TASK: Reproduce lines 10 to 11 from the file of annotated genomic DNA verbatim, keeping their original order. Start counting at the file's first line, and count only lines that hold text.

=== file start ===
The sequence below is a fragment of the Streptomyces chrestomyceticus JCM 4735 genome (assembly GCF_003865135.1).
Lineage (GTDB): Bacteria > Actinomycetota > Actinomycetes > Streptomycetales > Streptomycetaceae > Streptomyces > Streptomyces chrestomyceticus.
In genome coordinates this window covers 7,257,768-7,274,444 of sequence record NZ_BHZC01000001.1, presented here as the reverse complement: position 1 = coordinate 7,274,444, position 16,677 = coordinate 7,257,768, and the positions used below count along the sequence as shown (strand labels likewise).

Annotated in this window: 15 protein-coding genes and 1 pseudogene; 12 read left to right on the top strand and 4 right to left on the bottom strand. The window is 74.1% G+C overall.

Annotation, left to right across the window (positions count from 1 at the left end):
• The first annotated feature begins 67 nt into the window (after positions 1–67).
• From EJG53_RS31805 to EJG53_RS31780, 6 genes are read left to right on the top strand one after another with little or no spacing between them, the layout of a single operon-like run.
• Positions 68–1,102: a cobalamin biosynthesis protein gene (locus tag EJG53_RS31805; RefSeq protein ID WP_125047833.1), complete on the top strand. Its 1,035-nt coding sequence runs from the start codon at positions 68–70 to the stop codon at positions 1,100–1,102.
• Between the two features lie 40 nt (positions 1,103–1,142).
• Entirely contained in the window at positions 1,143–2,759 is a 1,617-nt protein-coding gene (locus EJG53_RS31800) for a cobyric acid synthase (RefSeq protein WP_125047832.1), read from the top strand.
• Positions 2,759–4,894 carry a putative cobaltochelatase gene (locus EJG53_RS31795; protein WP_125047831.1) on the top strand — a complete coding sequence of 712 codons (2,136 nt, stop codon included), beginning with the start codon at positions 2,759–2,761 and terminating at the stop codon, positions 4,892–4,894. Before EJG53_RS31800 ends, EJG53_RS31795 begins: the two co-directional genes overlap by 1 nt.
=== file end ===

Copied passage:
• Entirely contained in the window at positions 1,143–2,759 is a 1,617-nt protein-coding gene (locus EJG53_RS31800) for a cobyric acid synthase (RefSeq protein WP_125047832.1), read from the top strand.
• Positions 2,759–4,894 carry a putative cobaltochelatase gene (locus EJG53_RS31795; protein WP_125047831.1) on the top strand — a complete coding sequence of 712 codons (2,136 nt, stop codon included), beginning with the start codon at positions 2,759–2,761 and terminating at the stop codon, positions 4,892–4,894. Before EJG53_RS31800 ends, EJG53_RS31795 begins: the two co-directional genes overlap by 1 nt.